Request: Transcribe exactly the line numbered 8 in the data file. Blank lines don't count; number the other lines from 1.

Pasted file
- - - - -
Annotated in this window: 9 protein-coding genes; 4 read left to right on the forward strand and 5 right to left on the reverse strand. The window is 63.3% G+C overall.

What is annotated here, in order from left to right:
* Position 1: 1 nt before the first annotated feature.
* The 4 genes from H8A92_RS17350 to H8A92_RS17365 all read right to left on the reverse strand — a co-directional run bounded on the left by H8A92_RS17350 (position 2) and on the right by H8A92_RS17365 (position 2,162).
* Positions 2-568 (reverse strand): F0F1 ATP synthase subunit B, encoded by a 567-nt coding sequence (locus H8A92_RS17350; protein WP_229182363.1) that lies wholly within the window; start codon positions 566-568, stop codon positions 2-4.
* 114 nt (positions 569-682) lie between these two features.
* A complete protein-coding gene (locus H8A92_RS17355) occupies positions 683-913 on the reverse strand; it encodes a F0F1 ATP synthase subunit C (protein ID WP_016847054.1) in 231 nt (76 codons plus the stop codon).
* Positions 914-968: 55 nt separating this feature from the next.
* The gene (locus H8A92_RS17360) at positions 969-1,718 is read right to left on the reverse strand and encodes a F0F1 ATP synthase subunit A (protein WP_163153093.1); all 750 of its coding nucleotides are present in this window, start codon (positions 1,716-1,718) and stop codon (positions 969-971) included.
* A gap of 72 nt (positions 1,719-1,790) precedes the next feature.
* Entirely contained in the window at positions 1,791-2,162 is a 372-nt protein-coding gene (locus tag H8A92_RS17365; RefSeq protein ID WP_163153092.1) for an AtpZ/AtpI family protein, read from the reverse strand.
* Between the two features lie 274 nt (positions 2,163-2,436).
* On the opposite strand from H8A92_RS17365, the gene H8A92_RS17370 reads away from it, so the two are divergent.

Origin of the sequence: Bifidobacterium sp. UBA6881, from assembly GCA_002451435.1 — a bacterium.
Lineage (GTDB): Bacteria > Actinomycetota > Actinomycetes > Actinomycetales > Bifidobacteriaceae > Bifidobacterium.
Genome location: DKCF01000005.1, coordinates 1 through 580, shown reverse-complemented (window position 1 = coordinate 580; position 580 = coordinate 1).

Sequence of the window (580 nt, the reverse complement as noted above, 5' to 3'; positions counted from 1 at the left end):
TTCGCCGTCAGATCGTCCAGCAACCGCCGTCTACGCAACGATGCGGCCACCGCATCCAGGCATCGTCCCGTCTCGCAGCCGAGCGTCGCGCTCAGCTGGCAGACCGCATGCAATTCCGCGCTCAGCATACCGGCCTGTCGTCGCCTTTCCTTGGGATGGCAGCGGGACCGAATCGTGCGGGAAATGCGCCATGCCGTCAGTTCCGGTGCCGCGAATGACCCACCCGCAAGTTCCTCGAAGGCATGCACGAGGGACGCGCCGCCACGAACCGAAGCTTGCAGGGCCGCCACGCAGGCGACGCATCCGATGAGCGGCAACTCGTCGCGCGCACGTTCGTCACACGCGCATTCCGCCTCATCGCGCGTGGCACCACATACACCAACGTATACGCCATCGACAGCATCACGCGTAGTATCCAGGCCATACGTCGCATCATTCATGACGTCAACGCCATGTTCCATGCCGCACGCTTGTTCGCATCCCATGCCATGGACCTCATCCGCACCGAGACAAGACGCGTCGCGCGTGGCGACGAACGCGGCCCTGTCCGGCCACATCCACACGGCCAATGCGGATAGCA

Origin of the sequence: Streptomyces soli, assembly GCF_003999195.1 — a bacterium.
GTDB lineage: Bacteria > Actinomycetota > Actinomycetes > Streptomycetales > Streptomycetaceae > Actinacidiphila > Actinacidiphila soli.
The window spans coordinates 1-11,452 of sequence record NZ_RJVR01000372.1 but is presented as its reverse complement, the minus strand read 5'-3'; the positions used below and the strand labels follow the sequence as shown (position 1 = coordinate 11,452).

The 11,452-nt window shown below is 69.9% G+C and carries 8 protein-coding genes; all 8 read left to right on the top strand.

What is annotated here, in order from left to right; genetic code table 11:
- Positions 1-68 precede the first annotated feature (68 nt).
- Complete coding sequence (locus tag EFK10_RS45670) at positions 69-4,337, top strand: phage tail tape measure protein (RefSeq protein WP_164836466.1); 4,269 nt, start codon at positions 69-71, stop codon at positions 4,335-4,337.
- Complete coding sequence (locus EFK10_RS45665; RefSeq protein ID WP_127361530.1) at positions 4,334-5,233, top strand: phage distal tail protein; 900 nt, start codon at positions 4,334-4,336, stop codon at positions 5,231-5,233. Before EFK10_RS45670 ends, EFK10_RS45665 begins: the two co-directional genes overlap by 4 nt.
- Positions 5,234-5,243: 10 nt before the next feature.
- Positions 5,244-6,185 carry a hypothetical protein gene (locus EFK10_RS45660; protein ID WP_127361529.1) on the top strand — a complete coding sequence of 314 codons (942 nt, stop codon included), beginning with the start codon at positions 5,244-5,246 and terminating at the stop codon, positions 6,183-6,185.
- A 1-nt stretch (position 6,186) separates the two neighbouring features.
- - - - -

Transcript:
* Positions 914-968: 55 nt separating this feature from the next.